Thursday, December 22, 2011

AT&T to Boost LTE Downlinks with Qualcomm's 700 MHz + Carrier Aggregation

The FCC granted regulatory approval for AT&T to acquire 700 MHz licenses from Qualcomm.


AT&T is purchasing 700 MHz spectrum licenses covering more than 300 million people for approximately $1.9 billion. The deal includes all 11 of Qualcomm’s D and E Block licenses in the Lower 700 MHz band.


In its FCC application for license transfer, AT&T said it plans to use supplemental downlink technology (carrier aggregation) to bond this unpaired spectrum with paired spectrum that it already holds. This will enable AT&T
to add substantial capacity on its LTE network once the LTE Advanced standards are released. The licenses at issue cover all of the United States with six or 12 megahertz of Lower 700 MHz spectrum. Specifically, Qualcomm holds all six of the Lower 700 MHz D Block licenses (six megahertz). In addition, Qualcomm holds five of the 176 Economic Area licenses35 (also six megahertz) in the Lower 700 MHz E Block, providing coverage in five of the top 15 metropolitan areas (New York, Boston, Philadelphia, Los Angeles, and San Francisco), covering more than 70 million people.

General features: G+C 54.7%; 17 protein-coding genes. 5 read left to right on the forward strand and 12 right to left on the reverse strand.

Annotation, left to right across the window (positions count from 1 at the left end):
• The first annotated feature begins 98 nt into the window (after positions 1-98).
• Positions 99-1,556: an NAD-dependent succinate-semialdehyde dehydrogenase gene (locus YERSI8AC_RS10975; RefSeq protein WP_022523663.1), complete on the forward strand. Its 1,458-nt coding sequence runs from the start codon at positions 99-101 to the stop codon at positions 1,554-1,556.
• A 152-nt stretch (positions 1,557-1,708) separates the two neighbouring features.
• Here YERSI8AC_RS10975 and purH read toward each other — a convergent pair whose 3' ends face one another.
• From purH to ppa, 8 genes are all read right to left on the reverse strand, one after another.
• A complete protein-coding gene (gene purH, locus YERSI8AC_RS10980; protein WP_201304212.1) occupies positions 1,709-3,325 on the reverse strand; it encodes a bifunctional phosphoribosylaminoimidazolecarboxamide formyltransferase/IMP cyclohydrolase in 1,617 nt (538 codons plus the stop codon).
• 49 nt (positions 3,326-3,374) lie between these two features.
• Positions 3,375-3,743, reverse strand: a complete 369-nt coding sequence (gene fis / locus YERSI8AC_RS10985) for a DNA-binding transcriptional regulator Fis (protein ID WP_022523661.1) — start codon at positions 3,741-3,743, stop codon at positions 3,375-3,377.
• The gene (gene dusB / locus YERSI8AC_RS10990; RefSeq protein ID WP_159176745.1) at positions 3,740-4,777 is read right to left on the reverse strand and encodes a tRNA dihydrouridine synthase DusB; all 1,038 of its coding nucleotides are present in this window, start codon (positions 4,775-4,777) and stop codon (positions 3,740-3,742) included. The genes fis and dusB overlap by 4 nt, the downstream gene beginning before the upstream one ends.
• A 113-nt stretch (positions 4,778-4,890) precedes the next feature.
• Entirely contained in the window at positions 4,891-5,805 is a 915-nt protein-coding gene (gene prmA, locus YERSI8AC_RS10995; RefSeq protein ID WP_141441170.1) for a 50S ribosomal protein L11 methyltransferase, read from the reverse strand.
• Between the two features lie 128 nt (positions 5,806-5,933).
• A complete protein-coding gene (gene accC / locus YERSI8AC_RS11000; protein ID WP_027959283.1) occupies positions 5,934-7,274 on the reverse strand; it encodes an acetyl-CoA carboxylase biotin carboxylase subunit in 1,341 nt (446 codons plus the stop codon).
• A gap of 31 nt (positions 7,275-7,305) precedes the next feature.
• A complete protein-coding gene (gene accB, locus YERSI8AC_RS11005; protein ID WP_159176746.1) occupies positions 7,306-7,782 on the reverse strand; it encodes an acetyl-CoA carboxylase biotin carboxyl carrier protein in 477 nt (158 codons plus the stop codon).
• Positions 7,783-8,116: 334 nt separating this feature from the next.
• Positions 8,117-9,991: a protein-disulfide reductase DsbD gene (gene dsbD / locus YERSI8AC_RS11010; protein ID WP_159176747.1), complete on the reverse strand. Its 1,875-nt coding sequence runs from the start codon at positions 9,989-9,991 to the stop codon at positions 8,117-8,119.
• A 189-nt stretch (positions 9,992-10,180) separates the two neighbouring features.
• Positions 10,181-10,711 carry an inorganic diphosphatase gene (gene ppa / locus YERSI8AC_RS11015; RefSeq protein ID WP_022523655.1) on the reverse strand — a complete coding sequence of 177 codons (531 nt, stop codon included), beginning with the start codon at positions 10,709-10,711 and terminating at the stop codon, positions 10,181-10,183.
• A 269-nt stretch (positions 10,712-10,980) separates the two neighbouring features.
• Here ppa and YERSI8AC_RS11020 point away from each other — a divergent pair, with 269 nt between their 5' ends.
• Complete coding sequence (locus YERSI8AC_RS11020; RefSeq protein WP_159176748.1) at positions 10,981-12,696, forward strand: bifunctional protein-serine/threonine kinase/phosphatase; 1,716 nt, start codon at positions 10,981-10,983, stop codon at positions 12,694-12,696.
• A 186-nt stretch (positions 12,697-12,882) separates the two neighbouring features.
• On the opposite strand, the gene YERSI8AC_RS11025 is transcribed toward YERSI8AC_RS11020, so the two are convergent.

Qualcomm originally planned to use this spectrum for its Media FLO mobile TV service, which was launched in 2009 and then cancelled in early 2011 after failing to catch on in the market.


"This spectrum will help AT&T continue to deliver a world-class mobile broadband experience to our customers," said Bob Quinn, senior vice president-Federal Regulatory, AT&T. "We appreciate the FCC Chairman, the Commissioners and their staff for completing its review before the holidays. http://www.att.com http://www.fcc.gov

  • In 2008, Qualcomm won eight licenses in the FCC's 700 MHz spectrum auction at a total cost of $558.1 million. Specifically, Qualcomm purchased licenses in the E block covering the Boston, Los Angeles, New York City, Philadelphia and San Francisco Economic Area regions. These licenses doubled Qualcomm's 700 MHz spectrum holdings throughout a footprint of more than 68 million people in 28 individual markets for MediaFLO USA's "FLO TV" service (21 of its top 100 markets) at a cost of $554.6 million. In addition, Qualcomm purchased three licenses on the B block at a cost of $3.5 million.

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